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Discussion Starter #1
Hi all,

I'm a relative newcomer to this running game and need some help and advice - the more specific the better!!

Right, about September last year I was training for my first half marathon - it was horrible at first but eventually I got over that hill and was loving it. By early December (if memory serves me correctly) I was up to about 8 miles in just over an hour and all was going swimmingly. I had been religiously following the BUPA guide on the Great North run website (training for the MK Half in March) which required 3 runs a week. The problem was I stupidly didn't factor in playing football twice a week and so was running, mainly on hard concrete or astroturf, 5 times a week, and kept on training through the strange knot feeling in my calf until, I suddenly felt a pain and had quite severe shin splints in my right leg.

It's now March (obviously) and I'm finally over them. I've been back to physio and he's given me the OK to start training again and for past 2 weeks, twice a week I've done 15 minutes (2 mins running, 1 min walking) and felt fine. My physio has only said to "build up slowly" and "see how you go". What I'm after is some slightly more detailed help....

The shin splints were painful and an absolute nightmare and so knowing how long they take to heal I'm going to go very easy and not bring them back!! But I am doing the Great North Run in October. So I do want to start training again (but I'm not going to injure myself training too hard).

So, this post is getting far too long, but basically I am after some guidance as to how I build on my current little exercises into a regular training pattern until eventually I can return to the BUPA guide (or anything else anyone recommends) and build up to race day.

I'll end here - but any help, if this rambling post makes sense, would be massively appreciated!
 

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Hi Ron

Do you have good shoes, and have you had gait analysis? The wrong type of shoes, and being new to running, seem to be the main things that cause shinsplints. That and doing too much mileage.

I suggest you try to run off-road where you can, do plenty of calf stretches, and try not to increase your weekly mileage by more than about 10% each week

Hope that helps...
 

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Discussion Starter #3
Katten said:
Hi Ron

Do you have good shoes, and have you had gait analysis? The wrong type of shoes, and being new to running, seem to be the main things that cause shinsplints. That and doing too much mileage.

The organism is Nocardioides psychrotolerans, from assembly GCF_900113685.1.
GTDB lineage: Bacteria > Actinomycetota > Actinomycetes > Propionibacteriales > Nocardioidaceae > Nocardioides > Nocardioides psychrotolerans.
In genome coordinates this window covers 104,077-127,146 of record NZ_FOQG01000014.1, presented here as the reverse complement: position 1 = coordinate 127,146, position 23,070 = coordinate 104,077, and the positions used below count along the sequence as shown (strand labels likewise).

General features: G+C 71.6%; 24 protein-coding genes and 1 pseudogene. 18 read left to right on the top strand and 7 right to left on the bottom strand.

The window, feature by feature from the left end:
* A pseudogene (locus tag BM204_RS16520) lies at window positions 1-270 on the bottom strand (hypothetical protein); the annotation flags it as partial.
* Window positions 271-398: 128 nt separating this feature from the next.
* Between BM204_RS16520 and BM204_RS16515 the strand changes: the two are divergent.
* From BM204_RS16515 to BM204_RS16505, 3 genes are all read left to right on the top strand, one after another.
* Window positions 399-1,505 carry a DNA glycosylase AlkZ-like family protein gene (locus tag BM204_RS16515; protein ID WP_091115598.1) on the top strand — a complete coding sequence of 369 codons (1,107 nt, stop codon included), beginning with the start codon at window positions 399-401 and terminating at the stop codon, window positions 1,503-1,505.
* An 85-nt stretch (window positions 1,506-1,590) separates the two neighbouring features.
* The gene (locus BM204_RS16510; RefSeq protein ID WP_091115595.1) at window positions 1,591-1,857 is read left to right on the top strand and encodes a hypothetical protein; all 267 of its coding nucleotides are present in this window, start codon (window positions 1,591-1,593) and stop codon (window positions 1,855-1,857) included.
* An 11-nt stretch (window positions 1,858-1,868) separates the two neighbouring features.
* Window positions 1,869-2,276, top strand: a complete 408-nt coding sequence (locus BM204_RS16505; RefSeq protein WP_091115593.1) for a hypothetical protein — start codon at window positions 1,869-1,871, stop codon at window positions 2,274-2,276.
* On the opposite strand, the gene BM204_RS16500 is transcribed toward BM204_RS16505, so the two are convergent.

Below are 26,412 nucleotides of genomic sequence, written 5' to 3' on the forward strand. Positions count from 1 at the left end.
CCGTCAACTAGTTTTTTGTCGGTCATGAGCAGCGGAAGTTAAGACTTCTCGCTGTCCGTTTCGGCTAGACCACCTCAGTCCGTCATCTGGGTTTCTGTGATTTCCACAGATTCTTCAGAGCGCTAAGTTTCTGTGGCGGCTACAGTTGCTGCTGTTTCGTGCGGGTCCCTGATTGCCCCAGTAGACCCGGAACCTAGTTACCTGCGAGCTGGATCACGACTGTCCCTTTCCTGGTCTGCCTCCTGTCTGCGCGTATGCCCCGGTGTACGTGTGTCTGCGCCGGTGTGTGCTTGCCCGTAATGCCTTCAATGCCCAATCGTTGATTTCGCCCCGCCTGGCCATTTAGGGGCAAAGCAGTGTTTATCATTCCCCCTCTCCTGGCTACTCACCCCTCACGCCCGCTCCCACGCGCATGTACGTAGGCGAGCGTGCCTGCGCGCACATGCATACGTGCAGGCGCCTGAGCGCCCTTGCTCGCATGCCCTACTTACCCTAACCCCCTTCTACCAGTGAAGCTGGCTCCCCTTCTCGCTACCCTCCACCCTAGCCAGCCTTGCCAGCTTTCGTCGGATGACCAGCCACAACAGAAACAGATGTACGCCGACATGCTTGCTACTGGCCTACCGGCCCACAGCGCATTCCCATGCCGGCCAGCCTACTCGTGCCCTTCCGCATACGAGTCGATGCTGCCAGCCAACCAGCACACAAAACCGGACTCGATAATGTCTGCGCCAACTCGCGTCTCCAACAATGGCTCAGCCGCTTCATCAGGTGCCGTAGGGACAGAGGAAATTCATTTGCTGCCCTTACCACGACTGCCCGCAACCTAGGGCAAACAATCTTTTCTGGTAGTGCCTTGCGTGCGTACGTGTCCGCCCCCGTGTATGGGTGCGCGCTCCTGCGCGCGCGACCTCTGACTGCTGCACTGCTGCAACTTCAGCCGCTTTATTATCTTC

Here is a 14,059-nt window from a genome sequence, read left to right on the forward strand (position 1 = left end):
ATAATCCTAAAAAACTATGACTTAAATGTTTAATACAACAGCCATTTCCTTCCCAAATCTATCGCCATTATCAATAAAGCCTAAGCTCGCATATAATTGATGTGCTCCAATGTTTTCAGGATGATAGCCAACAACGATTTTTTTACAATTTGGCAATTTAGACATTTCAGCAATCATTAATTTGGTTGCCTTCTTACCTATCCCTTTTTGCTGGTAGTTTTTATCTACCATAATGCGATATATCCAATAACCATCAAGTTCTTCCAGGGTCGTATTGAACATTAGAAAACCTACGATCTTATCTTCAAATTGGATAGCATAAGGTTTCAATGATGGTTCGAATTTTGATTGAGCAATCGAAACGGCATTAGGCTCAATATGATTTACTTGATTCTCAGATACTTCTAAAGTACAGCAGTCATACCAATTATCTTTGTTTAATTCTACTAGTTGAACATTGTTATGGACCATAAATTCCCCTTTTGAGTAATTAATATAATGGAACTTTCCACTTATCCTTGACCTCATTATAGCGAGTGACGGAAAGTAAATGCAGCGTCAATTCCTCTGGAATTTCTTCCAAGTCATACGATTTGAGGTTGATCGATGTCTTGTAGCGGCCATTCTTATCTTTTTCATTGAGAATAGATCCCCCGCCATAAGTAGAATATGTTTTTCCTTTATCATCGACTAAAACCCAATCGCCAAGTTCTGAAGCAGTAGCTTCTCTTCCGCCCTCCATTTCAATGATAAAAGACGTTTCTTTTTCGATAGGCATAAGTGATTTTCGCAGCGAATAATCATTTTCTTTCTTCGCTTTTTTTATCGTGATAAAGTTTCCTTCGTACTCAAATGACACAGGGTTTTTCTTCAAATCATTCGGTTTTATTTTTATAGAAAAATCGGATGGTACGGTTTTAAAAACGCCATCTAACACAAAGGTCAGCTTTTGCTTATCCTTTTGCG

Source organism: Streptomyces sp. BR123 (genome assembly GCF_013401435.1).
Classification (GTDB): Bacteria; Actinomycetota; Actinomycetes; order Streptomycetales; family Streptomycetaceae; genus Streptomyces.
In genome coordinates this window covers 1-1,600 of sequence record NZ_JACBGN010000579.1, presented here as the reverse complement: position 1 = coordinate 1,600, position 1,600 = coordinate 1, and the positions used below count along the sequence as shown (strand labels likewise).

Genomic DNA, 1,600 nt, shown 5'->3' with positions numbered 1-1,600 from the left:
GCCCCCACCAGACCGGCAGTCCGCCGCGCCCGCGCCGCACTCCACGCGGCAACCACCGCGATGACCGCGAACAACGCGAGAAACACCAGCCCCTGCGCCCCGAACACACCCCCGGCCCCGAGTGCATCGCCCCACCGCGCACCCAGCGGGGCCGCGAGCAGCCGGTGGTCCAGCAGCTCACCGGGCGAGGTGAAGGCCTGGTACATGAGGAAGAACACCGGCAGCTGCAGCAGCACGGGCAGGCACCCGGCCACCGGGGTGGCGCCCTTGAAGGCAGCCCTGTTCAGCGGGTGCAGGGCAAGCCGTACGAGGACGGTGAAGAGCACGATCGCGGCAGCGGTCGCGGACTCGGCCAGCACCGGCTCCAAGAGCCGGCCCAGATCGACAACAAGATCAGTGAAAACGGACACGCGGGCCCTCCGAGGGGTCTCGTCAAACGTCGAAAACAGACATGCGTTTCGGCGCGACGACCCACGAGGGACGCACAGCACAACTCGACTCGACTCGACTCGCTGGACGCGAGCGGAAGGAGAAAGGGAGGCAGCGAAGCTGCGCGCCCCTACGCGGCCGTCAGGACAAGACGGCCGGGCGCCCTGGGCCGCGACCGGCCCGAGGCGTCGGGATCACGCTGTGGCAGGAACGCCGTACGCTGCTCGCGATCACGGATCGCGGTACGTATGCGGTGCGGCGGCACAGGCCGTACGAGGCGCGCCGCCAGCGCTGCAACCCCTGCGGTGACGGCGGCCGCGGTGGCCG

I suggest you try to run off-road where you can, do plenty of calf stretches, and try not to increase your weekly mileage by more than about 10% each week

Hope that helps...
Hi Katten,

Shoes shouldn't be a problem - went to a proper running shop and got analysed etc so they should be A OK. As for gait analysis - if thats when they check how your feet land etc then yes, did that too.
 

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Discussion Starter #5
Excellent, thank you.

Anyone else had similar experience and can recommend specific plans etc? Or am I worrying too much?
 

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hi ron there is no quick fix to getting back to the higher mileages unfortunately gradual building is a tried and tested system of minimizing the risk of injury Katten is correct try to vary the surface you run on. grass is really good if you get sore shins. stretching after runs is good also it'sall about patience were all guilty of it you feel ok you push a little harder than you know you should and end up back at square one.

Injury is so frustrating !!:eek:
 

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Try to space out your demanding workouts... I tend to run hard on tuesdays and thursdays with my club, but annoyingly I play football on a wednesday inbetween when ideally I'd like to be resting or just having a gentle jog. I soon find if I'm not careful that muscles are tightening up and could potentially turn into overuse injuries.

As you said in your first post, you (unfortunately) carried on training through calf problems which further developed into an injury which sidelined you. It's an all too common mistake that plenty of people make (I know I certainly did a similar thing!). The good news is though that your back into a good situation now, and you know what it feels like when your body starts to near the edge of its tolerances. If you start feeling twinges etc like those you've experienced in the past, lay off a little and give your poor legs a chance to recover and catch up :)
 
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